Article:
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'Black Mill' or 'Great Mill'

Robert Dawson - Miller and mill proprietor. The erection of the mill begins on 4th June. It has been transported from Southtown, Great Yarmouth.(M)

Peregrine Edwards - purchases the mill outright from Mr Dawson for £745. Peregrine Edwards already has a long lease on the Town or White Mill which he acquired three years earlier for an annual rent of £10. Dawson moves to Great Yarmouth where he buys another mill but goes out of business two years later and becomes a commercial traveller, selling cloth.(M)

Alfred Lillingstone - purchases the mill from Peregrine Edwards for £2,900. (M)

Note: In recording this transaction, James Maggs refers to 'Black Mill' although a 1840 survey by James Walker marks it as 'Red Mill'.

Read Crisp - purchases the mill from Alfred Lillingstone for £1,400. (M). Read Crisp also becomes the tenant miller of Baggott's Mill a year later in 1846.

William Boyden - who used to work for Peregrine Edwards, purchases the mill from Read Crisp for £1,000 and also takes over the unexpired portion of Crisp's tenancy of Baggott's Mill.Read Crisp moves to Beccles (his family home) to take over a book and stationery shop. (M)

John J Goff - takes over as miller (It appears to be still owned by William Boyden). (M)

William Wallace Bardwell -of Sotherton purchases the mill for £750. (John J Goff continues as miller.) (M)

Charles M Marsden - 'Miller, Corn and Coal Merchant', takes over as miller from John Goff. It is still owned by W W Bardwell to whom Marsden pays a rent of £12 pa.. The same year Marsden also takes a lease on the Town Mill which has likewise been previously run by John Goff. (M)

C M Marsden will marry Southwold's postmistress, Emily Bye, three years later and become Postmaster at No 12 Queen Street. However he continues to run Black Mill. See also Baggott's Mill which Marsden was leasing at the time it was burned down in 1876.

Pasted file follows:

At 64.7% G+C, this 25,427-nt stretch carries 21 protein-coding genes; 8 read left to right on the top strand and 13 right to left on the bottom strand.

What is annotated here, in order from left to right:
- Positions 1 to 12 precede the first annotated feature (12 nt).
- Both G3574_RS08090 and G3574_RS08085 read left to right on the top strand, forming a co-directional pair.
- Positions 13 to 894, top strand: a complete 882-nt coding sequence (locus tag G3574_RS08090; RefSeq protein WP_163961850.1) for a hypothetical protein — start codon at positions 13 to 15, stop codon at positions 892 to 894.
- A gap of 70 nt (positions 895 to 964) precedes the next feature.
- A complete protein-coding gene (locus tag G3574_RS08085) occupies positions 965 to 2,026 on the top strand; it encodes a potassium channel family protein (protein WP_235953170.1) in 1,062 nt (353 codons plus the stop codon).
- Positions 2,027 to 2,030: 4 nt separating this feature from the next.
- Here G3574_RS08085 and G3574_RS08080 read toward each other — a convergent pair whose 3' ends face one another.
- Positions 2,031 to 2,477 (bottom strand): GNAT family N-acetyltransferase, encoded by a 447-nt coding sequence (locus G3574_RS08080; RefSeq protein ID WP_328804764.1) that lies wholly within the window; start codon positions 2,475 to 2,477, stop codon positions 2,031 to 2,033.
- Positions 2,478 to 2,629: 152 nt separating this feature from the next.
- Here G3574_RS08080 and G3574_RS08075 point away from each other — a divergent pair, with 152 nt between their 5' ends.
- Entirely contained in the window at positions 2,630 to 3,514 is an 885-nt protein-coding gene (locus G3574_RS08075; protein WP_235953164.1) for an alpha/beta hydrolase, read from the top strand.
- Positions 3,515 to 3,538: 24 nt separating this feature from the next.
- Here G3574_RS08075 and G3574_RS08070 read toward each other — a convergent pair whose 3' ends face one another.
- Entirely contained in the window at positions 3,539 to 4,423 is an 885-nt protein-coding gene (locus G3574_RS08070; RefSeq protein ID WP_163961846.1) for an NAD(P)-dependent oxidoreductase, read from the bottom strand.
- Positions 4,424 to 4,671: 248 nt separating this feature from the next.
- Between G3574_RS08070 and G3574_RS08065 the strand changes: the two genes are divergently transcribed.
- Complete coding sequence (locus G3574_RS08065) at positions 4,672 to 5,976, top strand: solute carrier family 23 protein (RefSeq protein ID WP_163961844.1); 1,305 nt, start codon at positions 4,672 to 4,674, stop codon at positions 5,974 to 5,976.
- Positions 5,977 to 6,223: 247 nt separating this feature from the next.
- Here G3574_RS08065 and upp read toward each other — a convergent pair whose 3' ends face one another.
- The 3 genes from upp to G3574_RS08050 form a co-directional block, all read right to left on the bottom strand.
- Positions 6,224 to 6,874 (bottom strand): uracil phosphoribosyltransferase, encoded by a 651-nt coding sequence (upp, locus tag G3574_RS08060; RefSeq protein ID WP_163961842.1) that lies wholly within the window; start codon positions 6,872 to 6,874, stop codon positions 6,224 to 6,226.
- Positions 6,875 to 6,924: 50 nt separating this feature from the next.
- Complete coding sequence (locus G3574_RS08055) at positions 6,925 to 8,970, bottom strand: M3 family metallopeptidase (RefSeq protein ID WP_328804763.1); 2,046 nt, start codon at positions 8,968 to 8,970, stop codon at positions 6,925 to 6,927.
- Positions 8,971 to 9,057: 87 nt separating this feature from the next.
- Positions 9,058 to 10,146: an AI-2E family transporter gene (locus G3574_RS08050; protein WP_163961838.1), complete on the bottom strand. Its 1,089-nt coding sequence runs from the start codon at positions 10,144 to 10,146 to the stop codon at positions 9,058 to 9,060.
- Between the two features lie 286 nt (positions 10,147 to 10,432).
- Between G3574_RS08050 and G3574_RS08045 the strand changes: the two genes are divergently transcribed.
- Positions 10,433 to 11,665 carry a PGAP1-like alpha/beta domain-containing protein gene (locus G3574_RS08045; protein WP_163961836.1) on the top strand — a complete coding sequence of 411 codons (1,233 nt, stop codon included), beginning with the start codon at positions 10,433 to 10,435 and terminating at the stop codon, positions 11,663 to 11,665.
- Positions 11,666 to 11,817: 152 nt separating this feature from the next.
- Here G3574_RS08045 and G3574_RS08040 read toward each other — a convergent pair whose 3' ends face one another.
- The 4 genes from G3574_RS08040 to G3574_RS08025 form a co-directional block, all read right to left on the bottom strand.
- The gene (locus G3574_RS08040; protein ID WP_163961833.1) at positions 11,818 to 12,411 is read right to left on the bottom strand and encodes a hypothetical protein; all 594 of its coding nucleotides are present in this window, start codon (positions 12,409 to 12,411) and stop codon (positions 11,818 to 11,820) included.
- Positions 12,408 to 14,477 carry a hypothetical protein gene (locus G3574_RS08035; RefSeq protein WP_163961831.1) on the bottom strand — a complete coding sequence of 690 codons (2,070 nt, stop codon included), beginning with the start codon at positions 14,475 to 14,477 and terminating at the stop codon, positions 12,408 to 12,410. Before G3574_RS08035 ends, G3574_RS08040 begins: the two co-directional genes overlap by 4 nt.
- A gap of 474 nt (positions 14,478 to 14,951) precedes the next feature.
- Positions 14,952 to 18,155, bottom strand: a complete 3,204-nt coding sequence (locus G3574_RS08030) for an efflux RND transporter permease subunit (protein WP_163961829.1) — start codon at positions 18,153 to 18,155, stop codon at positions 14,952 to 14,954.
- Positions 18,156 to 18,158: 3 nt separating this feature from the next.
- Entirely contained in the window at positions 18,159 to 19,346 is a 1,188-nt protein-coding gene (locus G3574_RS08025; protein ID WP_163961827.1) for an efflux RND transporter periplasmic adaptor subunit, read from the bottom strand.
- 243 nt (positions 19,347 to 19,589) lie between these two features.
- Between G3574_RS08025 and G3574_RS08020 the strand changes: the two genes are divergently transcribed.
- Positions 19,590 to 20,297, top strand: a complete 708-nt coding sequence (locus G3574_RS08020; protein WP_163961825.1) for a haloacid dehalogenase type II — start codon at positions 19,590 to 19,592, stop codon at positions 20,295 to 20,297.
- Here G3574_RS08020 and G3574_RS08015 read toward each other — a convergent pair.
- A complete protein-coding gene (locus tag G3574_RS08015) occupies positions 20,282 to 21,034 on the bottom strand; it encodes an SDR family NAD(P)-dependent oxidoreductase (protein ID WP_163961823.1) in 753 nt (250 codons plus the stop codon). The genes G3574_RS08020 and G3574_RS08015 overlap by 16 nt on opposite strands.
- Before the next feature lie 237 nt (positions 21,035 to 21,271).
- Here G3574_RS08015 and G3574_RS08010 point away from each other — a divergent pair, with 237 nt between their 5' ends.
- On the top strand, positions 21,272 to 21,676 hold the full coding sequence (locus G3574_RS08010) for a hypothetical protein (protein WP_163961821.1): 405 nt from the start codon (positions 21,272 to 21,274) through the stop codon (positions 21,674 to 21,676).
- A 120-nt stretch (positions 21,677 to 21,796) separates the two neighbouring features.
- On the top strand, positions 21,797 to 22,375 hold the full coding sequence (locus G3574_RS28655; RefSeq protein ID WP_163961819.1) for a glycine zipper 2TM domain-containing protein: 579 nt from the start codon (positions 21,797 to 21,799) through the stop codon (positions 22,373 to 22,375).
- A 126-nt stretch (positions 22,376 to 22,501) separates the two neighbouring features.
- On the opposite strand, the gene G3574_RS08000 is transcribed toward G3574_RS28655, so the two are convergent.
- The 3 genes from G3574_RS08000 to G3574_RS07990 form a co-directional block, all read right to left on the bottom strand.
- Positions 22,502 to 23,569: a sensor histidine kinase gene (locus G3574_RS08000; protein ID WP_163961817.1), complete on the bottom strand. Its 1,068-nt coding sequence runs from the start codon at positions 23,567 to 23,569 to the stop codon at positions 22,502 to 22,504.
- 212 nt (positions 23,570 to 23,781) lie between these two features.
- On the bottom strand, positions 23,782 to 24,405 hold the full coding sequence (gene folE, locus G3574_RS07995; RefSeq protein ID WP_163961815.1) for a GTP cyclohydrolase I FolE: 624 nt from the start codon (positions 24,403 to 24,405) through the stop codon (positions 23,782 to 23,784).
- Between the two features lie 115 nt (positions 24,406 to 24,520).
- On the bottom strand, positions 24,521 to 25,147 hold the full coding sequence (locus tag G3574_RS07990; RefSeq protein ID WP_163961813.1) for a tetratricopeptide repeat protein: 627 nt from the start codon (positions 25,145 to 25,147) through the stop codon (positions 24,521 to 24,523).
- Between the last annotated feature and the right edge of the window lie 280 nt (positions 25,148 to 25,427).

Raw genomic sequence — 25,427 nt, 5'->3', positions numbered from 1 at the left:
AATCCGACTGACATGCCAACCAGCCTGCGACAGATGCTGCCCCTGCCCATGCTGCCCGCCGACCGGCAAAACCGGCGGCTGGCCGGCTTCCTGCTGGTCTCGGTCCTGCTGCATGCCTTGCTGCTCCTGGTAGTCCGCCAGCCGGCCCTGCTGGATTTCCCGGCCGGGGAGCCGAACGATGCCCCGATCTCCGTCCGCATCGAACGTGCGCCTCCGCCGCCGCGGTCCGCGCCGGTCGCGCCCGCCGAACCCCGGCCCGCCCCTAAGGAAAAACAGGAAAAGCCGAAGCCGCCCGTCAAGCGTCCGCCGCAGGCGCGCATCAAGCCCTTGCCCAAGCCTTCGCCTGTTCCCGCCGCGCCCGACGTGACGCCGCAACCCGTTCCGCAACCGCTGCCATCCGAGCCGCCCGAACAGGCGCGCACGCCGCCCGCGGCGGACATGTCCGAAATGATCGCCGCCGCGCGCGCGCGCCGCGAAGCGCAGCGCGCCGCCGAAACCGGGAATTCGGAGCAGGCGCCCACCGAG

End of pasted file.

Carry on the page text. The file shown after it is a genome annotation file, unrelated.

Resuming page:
At the 1861 census, Charles Marsden, aged 36, describes himself as 'Sub-postmaster, miller and coal merchant, employing 4 men.' He and Emily live at the sub-post office in Queen Street.

Charles M Marsden purchases the mill for £50

Charles M Marsden - The mill is badly damaged in a September gale, losing three of its sails,

The mill is damaged by fire during a storm. (M)

William F Laws purchases the mill. In the 1891 Census, William is described as a Miller, aged 60, married to Jane and living with their two daughters, Jane and Ellen and with a 14-year-old servant, Eliza, in Mill House. (C)

The mill is demolished by William Laws.

St Barnabas - A charity providing residential care for the elderly is established in a new building constructed on the site of Black Mill.

The last miller, William Laws, continues to live at Mill House in his retirement. Now 80 and widowed, he lives with his daughter, Ellen and a 'help', Gertrude Stammers.




Early 1920s
Eversley School, which has occupied adjoining premises since the mid-1890s, takes over Mill House as additional accommodation. It is now a private house.












Do you have any memories or records about this address? Can you correct any of our information or fill in any of our blanks? If so, please email Barry Tolfree
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BSD - Bernard Segrave-Daly
BCS = Bygones & Characters of Southwold by Barrett Jenkins
C = Census
CP = Cinema Programme 1958
CSP = Coronation Souvenir Programme 1953
G = Gales Trade Directory